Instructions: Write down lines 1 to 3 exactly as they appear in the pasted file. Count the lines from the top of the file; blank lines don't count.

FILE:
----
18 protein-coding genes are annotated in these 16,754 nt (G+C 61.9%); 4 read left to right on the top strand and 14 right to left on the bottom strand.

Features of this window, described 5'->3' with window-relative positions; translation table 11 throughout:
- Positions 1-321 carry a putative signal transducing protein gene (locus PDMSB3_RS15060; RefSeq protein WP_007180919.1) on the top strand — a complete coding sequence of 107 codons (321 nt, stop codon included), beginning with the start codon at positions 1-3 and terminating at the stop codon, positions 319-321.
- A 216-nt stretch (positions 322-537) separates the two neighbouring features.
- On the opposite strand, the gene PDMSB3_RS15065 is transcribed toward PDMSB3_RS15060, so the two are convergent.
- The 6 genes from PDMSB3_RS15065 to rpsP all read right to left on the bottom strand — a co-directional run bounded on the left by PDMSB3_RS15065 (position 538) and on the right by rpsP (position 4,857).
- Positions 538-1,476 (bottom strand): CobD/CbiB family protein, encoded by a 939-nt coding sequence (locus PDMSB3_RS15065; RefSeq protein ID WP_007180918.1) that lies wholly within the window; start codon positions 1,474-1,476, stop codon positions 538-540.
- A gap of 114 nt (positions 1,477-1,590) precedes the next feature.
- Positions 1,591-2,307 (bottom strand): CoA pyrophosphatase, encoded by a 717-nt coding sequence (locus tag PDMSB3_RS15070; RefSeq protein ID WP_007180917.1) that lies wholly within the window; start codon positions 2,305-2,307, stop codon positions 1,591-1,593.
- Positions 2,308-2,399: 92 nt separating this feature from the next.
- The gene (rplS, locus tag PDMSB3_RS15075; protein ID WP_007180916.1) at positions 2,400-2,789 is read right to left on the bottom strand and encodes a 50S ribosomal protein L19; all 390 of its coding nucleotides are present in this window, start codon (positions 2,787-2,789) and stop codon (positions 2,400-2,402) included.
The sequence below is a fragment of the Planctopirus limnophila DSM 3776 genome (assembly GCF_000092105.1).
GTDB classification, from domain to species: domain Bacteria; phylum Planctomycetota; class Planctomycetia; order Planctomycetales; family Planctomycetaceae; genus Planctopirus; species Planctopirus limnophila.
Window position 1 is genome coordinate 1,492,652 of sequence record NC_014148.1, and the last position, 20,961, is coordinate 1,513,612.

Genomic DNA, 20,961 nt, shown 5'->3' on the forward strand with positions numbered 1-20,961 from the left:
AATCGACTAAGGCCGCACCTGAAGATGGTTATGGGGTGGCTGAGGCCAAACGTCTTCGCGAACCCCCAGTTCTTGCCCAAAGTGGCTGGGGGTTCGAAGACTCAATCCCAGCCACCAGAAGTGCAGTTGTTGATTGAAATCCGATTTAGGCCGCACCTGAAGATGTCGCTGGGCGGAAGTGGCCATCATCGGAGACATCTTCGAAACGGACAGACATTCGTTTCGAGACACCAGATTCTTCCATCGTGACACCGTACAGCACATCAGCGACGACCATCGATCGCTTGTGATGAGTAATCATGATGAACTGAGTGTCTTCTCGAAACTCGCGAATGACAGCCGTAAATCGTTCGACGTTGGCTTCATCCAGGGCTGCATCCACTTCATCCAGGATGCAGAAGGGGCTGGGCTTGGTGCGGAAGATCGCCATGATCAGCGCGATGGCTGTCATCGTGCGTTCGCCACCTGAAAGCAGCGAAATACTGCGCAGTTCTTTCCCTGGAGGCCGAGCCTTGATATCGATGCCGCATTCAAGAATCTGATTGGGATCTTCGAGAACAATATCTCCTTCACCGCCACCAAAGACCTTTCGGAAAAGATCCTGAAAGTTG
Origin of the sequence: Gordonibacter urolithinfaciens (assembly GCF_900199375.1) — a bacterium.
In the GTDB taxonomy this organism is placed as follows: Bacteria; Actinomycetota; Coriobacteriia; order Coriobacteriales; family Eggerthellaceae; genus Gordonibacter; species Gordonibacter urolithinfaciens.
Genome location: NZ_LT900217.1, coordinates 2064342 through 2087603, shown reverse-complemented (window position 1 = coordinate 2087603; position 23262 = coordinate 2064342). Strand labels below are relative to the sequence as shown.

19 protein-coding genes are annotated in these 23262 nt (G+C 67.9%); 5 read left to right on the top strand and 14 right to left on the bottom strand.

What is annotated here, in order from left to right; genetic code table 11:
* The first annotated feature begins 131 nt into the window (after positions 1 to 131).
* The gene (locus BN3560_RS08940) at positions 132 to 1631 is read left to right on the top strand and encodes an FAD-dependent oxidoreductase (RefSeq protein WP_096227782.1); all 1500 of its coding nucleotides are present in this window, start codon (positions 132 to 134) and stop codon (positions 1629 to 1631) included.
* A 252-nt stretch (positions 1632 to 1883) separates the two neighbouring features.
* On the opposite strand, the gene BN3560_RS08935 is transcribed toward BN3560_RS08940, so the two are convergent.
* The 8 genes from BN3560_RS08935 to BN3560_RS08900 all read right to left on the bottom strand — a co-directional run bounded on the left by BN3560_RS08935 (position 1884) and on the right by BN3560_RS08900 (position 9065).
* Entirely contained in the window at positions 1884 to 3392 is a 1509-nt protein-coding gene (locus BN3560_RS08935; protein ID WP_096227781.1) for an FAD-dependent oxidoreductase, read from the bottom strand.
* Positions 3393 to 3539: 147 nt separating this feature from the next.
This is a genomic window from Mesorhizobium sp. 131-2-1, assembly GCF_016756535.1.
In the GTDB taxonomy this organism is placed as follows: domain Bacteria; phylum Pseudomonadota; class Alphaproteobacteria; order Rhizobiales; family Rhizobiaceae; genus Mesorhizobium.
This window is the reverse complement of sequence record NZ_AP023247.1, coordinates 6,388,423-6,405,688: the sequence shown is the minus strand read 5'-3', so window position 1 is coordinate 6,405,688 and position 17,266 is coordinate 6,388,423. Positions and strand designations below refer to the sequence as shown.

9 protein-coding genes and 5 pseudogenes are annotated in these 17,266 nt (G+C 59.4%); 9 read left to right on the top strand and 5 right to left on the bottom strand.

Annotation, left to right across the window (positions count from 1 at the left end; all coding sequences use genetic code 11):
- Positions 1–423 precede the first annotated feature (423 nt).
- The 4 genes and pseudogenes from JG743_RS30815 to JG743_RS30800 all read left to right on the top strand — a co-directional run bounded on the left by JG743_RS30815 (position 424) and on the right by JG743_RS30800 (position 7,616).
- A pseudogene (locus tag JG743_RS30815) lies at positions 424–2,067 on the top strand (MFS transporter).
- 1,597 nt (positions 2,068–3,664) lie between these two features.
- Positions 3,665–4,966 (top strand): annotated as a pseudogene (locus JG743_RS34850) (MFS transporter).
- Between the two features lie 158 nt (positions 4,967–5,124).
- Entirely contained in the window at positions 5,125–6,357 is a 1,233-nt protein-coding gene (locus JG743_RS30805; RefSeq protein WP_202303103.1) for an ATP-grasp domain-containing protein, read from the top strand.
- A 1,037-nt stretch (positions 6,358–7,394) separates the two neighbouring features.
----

18 protein-coding genes are annotated in these 16,754 nt (G+C 61.9%); 4 read left to right on the top strand and 14 right to left on the bottom strand.

Features of this window, described 5'->3' with window-relative positions; translation table 11 throughout:
- Positions 1-321 carry a putative signal transducing protein gene (locus PDMSB3_RS15060; RefSeq protein WP_007180919.1) on the top strand — a complete coding sequence of 107 codons (321 nt, stop codon included), beginning with the start codon at positions 1-3 and terminating at the stop codon, positions 319-321.